Luxury to Necessity and Back Again
The recession has made five familiar consumer items far less of a necessity in the lives of Americans.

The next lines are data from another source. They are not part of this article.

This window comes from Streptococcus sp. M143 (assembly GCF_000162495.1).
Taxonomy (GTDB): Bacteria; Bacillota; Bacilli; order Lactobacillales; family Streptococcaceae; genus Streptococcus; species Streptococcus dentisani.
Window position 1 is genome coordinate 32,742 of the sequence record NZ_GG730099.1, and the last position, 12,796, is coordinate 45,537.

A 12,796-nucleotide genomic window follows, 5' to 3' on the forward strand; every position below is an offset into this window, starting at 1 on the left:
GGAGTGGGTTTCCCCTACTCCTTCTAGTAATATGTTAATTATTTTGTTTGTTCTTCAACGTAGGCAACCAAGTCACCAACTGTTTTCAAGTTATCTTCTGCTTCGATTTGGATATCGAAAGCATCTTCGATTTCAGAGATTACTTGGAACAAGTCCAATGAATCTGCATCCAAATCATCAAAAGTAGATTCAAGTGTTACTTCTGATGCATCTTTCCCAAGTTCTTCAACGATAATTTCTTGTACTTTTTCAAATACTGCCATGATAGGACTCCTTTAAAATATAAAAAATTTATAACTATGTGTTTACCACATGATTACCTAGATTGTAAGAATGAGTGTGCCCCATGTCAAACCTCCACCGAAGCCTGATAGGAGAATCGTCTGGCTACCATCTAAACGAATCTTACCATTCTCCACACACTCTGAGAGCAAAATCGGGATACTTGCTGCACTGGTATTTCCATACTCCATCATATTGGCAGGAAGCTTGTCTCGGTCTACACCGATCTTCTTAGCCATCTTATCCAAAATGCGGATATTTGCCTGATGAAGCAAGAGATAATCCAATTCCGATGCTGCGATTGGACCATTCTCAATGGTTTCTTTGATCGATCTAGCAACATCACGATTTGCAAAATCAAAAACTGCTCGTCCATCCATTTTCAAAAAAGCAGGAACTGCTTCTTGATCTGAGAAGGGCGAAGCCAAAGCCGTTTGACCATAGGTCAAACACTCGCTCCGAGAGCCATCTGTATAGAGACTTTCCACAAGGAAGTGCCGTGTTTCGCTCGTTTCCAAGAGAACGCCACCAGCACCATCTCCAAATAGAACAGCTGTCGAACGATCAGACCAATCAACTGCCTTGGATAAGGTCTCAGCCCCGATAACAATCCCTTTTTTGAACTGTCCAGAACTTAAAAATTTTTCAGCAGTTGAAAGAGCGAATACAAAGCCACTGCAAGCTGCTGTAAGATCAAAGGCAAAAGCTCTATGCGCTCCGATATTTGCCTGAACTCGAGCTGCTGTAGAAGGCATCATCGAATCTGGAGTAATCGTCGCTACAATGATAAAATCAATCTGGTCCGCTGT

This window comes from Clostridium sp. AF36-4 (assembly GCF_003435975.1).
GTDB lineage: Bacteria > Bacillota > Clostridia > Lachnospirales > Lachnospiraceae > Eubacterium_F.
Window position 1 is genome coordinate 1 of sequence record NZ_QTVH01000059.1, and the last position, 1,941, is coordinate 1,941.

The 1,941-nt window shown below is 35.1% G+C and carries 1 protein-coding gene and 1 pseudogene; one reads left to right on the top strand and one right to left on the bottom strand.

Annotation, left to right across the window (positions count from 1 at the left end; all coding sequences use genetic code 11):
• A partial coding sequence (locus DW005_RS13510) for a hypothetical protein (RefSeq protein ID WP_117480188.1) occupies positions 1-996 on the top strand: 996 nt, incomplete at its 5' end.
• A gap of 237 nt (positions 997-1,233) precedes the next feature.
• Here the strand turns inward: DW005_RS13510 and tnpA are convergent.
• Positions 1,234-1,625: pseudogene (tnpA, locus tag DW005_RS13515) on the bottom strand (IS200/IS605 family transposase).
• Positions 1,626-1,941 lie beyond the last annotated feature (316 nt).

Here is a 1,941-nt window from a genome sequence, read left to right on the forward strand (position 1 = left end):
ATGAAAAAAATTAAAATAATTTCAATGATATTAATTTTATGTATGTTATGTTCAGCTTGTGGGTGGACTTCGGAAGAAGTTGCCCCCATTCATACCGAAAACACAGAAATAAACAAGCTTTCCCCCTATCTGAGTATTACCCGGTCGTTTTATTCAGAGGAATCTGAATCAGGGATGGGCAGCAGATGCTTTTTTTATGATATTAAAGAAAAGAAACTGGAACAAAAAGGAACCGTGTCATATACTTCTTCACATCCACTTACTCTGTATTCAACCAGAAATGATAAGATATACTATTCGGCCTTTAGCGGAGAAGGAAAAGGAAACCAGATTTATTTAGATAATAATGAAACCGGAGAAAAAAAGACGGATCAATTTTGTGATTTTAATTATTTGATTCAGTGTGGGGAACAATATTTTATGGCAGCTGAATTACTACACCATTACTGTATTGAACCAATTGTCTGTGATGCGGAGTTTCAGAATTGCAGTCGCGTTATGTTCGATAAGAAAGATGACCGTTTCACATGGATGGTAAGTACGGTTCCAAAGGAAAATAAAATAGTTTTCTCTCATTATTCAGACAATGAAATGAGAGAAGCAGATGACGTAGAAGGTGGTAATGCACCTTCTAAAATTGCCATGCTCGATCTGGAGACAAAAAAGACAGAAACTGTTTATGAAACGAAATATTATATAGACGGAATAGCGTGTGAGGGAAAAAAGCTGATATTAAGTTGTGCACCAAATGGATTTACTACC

The economy’s recent downturn has forced many Americans to reconsider just how necessary certain everyday products are. In 2006, more Americans rated five items — car, clothes dryer, home air conditioning, microwave, home computer — a necessity than in any previous survey. But in the middle of a recession, far fewer say that they cannot live without these items. Cars have performed the best in maintaining their can’t-live-without status. Fully 86% say a car is a necessity today, just a five-point drop from 2006 when 91% said the same. The most recently popularized item, the home computer, also fared well. A high of 51% said a computer was a necessity in 2006, but 49% still said the same in the most recent survey. Other items did not hold up as well. An overwhelming 83% considered a clothes dryer a necessity in 2006; post-recession, just 59% said the same. Similarly, home air conditioning was needed by 70% in 2006, but just 55% in 2010. And while 68% couldn’t bear life without a microwave four years ago, today, a majority consider it a luxury (just 45% say necessity). Read More